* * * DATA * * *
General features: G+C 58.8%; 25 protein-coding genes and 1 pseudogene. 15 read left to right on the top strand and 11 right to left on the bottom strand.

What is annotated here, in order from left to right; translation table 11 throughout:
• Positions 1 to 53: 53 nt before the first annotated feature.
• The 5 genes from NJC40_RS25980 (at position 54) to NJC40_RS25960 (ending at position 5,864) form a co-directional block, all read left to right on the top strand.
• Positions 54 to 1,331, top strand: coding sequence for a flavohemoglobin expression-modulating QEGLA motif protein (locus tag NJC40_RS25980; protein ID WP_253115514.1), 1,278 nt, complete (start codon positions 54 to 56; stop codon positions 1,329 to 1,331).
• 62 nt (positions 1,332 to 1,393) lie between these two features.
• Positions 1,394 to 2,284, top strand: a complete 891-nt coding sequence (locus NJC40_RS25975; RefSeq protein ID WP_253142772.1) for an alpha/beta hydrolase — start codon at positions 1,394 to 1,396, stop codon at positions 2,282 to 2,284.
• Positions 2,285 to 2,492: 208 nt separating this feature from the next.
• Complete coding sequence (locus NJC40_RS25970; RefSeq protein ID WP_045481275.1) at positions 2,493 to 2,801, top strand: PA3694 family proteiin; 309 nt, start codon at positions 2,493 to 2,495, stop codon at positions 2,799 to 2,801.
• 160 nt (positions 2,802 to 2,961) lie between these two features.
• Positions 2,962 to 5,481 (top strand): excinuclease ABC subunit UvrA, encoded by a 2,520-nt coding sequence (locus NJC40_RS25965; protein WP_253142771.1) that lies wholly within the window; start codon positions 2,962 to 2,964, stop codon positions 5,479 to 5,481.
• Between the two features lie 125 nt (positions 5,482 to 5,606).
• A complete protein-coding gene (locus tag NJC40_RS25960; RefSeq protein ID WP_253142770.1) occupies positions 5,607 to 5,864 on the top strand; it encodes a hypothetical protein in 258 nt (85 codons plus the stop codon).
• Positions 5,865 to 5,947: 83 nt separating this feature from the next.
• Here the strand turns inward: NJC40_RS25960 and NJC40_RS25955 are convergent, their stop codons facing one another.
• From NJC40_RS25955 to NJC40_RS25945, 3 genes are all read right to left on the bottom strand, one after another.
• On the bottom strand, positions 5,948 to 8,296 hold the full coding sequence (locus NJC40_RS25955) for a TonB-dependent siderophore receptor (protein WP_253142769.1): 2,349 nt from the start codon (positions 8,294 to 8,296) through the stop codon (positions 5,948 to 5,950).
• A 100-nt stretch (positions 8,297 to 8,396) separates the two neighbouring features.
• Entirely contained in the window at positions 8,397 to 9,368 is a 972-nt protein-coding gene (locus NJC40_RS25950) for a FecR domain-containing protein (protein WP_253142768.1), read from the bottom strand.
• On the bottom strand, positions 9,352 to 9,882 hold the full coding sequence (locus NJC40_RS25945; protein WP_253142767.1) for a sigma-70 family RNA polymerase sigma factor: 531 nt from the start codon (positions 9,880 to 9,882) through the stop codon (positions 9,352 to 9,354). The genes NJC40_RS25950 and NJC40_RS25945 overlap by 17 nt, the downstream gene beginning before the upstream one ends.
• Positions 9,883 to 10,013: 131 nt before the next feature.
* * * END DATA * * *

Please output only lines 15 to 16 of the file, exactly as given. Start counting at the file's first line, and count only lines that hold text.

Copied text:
• Here the strand turns inward: NJC40_RS25960 and NJC40_RS25955 are convergent, their stop codons facing one another.
• From NJC40_RS25955 to NJC40_RS25945, 3 genes are all read right to left on the bottom strand, one after another.